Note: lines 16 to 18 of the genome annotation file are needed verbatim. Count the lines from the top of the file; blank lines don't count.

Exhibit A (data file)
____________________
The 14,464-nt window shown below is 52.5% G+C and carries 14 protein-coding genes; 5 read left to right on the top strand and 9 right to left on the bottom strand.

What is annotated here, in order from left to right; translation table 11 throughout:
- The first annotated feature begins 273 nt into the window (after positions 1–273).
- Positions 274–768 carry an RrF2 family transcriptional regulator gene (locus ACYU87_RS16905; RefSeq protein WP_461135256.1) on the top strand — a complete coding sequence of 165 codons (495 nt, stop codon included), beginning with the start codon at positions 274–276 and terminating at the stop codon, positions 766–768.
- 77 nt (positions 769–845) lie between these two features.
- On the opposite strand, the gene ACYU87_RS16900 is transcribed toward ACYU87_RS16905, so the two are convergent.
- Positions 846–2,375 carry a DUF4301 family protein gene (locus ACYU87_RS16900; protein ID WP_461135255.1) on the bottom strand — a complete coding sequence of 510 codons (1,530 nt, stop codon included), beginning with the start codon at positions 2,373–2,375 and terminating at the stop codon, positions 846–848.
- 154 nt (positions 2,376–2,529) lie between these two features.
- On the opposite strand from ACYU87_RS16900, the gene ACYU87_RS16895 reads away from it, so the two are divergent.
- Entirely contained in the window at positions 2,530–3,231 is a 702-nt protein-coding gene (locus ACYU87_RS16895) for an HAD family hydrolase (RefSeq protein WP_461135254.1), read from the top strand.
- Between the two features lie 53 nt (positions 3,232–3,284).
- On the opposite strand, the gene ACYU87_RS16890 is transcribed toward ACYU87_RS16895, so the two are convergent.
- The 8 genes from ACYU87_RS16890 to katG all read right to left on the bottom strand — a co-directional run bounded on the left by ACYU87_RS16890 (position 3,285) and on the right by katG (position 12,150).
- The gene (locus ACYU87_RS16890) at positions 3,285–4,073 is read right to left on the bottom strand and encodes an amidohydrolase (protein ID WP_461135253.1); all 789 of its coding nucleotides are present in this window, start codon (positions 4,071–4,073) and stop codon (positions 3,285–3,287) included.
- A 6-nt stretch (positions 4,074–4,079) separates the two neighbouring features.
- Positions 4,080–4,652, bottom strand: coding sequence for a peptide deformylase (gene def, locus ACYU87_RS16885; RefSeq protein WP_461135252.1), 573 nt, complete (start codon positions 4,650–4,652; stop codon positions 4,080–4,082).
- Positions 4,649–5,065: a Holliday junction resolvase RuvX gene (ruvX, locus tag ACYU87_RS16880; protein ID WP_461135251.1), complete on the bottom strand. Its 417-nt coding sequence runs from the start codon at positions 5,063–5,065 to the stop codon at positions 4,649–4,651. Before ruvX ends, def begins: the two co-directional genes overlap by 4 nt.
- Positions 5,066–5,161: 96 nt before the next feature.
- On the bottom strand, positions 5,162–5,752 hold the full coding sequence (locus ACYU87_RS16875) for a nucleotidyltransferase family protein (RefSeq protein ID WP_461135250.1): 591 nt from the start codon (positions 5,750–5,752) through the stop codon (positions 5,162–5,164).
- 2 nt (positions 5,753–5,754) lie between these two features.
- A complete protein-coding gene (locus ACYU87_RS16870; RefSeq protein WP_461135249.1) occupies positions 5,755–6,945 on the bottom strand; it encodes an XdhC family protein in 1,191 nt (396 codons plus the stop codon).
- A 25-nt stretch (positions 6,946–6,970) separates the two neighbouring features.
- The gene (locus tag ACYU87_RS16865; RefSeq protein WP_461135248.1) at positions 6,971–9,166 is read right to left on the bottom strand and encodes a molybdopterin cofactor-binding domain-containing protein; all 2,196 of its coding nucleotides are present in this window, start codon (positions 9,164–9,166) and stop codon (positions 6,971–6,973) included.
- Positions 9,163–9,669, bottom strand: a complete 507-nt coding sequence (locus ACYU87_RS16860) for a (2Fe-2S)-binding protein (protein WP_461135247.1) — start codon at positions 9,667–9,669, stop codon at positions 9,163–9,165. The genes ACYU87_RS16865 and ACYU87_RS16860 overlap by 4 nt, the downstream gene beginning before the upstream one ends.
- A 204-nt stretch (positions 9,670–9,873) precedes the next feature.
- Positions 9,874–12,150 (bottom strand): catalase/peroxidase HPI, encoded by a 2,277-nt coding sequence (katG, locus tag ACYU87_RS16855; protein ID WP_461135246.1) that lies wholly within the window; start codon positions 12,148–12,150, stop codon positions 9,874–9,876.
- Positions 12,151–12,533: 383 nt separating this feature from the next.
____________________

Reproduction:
- Positions 4,080–4,652, bottom strand: coding sequence for a peptide deformylase (gene def, locus ACYU87_RS16885; RefSeq protein WP_461135252.1), 573 nt, complete (start codon positions 4,650–4,652; stop codon positions 4,080–4,082).
- Positions 4,649–5,065: a Holliday junction resolvase RuvX gene (ruvX, locus tag ACYU87_RS16880; protein ID WP_461135251.1), complete on the bottom strand. Its 417-nt coding sequence runs from the start codon at positions 5,063–5,065 to the stop codon at positions 4,649–4,651. Before ruvX ends, def begins: the two co-directional genes overlap by 4 nt.
- Positions 5,066–5,161: 96 nt before the next feature.